Writing a Remembrance Day story is especially bittersweet after the passing of a special veteran, my idea-guy.
Related story here: One in a century
Related story here: Trail honours Vimy Ridge
Related story here: Granddaughter pins first poppy
Related story here: Poem recounts life of an air gunner
For the past several years I would talk with Vern Schneider at the Trail Legion’s first poppy pinning and he would whip out his iPad to show me what he was reading or photos he came across that might be of interest for a remembrance story.
In fact, back in 2015 after the first poppy was pinned at the Trail Cenotaph, Vern showed me a long-lost poem written by Trail veteran and air gunner Francis Otto Fertich (Frank). Frank passed away the previous Thanksgiving, but with Vern’s help, the poem and Frank’s life became the Trail Times Nov. 11 commemorative story that year.
Then in 2016, Vern began dropping by with reminders, and ideas, about honouring the 100th anniversary of Vimy Ridge. Before Trail held its vigil at the Cenotaph in April 2017, Vern’s suggestion led to the Times’ “One in a Century” story about the great sacrifice of Private Lancelot Appleton, 24, a soldier from Castlegar killed in action on July 10, 1917 in the Vimy Sector.
He had great insight about the history of war and was always generous in sharing what he had learned.
Vern, 80, passed away in early October. That was only days from when he would have been bestowed with the first poppy pinned in Trail.
“I have learned that we have to try and remember the past while trying to fix the future,” Vern told the Times in October 2014. “It doesn’t seem to be going that way though. It is a heck of a world out there right now, but I have taken my kids to the Remembrance Day parades and things since they were young, trying to teach them to be appreciative. The poppies are a good way to remember the past. It means quite a bit to me (to see them).”
On Oct. 23, Vern’s fellow Legion members solemnly gave him the honour by posthumously applying the first poppy on his photograph.
Interestingly, while the Trail Times was at the Legion taking the picture, a book re-surfaced that Vern wrote about the Boer War (1899-1902) called “Kootenay Contingent Strathcona’s Horse.”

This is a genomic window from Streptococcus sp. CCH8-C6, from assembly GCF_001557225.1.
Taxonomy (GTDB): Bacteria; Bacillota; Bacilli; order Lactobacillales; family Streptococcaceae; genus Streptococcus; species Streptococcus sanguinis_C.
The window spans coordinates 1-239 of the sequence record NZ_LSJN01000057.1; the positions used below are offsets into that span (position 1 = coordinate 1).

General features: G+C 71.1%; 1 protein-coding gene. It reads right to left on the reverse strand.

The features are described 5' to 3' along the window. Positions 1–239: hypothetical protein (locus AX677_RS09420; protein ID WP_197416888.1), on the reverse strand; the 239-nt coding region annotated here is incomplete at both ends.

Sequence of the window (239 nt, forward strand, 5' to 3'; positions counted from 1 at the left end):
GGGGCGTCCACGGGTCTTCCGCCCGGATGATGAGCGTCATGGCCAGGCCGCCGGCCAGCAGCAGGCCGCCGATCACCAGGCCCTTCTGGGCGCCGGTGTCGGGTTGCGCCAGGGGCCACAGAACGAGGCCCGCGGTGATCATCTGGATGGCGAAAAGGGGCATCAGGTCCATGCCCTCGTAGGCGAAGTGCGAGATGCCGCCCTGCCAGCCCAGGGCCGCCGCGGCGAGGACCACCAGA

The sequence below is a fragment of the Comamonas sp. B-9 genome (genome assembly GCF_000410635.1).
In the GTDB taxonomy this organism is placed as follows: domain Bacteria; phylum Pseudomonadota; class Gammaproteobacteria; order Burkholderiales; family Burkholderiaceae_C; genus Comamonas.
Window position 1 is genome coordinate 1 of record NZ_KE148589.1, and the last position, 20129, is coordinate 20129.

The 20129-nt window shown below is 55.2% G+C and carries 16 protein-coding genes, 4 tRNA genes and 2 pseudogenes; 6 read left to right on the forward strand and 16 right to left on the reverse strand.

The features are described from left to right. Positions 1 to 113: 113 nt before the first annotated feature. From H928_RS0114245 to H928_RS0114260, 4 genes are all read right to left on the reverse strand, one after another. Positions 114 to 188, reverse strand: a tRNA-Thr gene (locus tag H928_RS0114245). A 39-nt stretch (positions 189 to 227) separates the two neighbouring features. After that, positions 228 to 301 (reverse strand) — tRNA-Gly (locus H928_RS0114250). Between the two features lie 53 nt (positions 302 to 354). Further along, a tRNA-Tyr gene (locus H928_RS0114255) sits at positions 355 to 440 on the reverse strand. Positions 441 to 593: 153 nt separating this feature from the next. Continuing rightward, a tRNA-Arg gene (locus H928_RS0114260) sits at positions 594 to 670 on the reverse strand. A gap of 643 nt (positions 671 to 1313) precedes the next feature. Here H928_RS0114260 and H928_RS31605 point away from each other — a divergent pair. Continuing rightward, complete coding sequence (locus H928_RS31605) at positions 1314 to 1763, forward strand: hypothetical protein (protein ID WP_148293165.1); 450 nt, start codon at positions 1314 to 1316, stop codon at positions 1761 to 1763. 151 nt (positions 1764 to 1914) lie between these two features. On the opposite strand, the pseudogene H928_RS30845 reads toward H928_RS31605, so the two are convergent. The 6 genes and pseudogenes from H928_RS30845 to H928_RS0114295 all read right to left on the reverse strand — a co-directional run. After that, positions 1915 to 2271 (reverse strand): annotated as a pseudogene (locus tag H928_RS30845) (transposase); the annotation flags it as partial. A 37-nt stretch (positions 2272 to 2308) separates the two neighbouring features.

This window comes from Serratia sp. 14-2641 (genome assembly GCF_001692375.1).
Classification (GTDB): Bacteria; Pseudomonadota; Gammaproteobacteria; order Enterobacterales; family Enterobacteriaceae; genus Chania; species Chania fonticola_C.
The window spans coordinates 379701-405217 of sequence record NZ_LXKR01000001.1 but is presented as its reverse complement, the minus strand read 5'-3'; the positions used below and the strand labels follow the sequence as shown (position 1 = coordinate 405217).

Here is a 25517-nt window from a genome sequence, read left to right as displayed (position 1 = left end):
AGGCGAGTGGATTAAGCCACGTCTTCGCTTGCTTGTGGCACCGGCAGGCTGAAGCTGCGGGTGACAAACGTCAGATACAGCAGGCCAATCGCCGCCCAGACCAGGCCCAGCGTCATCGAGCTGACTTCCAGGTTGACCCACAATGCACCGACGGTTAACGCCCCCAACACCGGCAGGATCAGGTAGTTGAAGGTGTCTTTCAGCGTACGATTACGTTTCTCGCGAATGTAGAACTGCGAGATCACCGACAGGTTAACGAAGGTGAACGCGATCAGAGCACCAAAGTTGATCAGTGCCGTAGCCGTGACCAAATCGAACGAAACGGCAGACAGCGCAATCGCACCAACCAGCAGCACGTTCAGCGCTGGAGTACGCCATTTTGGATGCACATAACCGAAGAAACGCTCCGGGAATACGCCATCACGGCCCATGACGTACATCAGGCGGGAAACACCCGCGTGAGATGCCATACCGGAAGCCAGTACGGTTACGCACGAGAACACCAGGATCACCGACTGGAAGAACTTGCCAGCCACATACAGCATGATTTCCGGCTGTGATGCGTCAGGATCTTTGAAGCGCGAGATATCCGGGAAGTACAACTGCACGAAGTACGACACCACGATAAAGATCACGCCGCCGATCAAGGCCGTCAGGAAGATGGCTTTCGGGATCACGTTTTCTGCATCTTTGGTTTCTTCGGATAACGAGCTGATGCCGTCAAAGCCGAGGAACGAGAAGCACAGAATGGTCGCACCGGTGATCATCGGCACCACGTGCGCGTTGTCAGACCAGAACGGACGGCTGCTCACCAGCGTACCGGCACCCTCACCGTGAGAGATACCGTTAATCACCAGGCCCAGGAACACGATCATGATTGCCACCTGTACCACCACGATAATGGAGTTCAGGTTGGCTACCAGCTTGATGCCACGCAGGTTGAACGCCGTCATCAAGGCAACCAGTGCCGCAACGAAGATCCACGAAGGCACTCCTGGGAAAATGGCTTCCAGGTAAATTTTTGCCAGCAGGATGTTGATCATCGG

(Vern was a peacekeeper in Lord Strathcona’s Horse Armed Regiment in the Gaza Strip and Germany from December 1957 to January 1967)
The 200+ pages, typeset and bound with plastic rings, are Vern’s compilation of local history that began when he found the names of 17 men from Rossland who enlisted in Nelson in February 1900. Eventually the book grew to include history of 48 men in the Kootenay Boundary who enlisted in the Strathcona’s Horse from Feb. 5 to Feb. 10 that year.
Vern, a past president of the Trail branch, was one of many treasured local veterans who remained dedicated Legion members until their deaths. And, as is life, each year the march of veterans to the Trail Cenotaph dwindles.
The Trail Legion now has 14 veterans from the Second World War, as opposed to 72 in 2010.
Their life stories are always inspiring. Shared war experiences, however, those can be near impossible to fathom.
Which brings to mind Clifford Dawson (Cliff). Early in the year, the Times was contacted by a bus commuter who told us about the incredible stories she would hear from a fellow passenger. She asked us to write about this engaging person.
That gentleman was Cliff Dawson, 93.
Sadly, he passed away one week before Vern.
However, Cliff was pinned the first poppy in 2013 and that year, the Times wrote a story about his harrowing experience as a prisoner of war at the age of 19. He was part of the platoon led by Sergeant Armando Gri, a young man raised in the Trail Gulch, near where a memorial now stands in his name.
Gri and a handful of prisoners escaped from a box car that was transporting them to a stalag, but Cliff did not make it out.
After six months of starvation and forced labour in the German camp, he was freed on April 16, 1945. Cliff was so emaciated and weak, later at a Canadian hospital, his brother barely recognized him.
It’s overwhelming to think of these hardships when the spry man I met in October 2013, then 88 years, had such a gracious spirit and wonderful sense of humour.
“This year, my grandpa’s experiences are especially poignant to me,” his granddaughter Emily Dawson said that day. “Because he decided to enlist at the age of 17 and I turned that age this summer.
“I don’t know if that is something I would have the courage to do. It reminds me just how lucky I am today.”
Vern and Cliff are just two of the many veterans from this region who gave their service for this country. For us.
So this Remembrance Day it is hoped a big crowd will attend the Trail Cenotaph to honour all our vets.
Lest We Forget.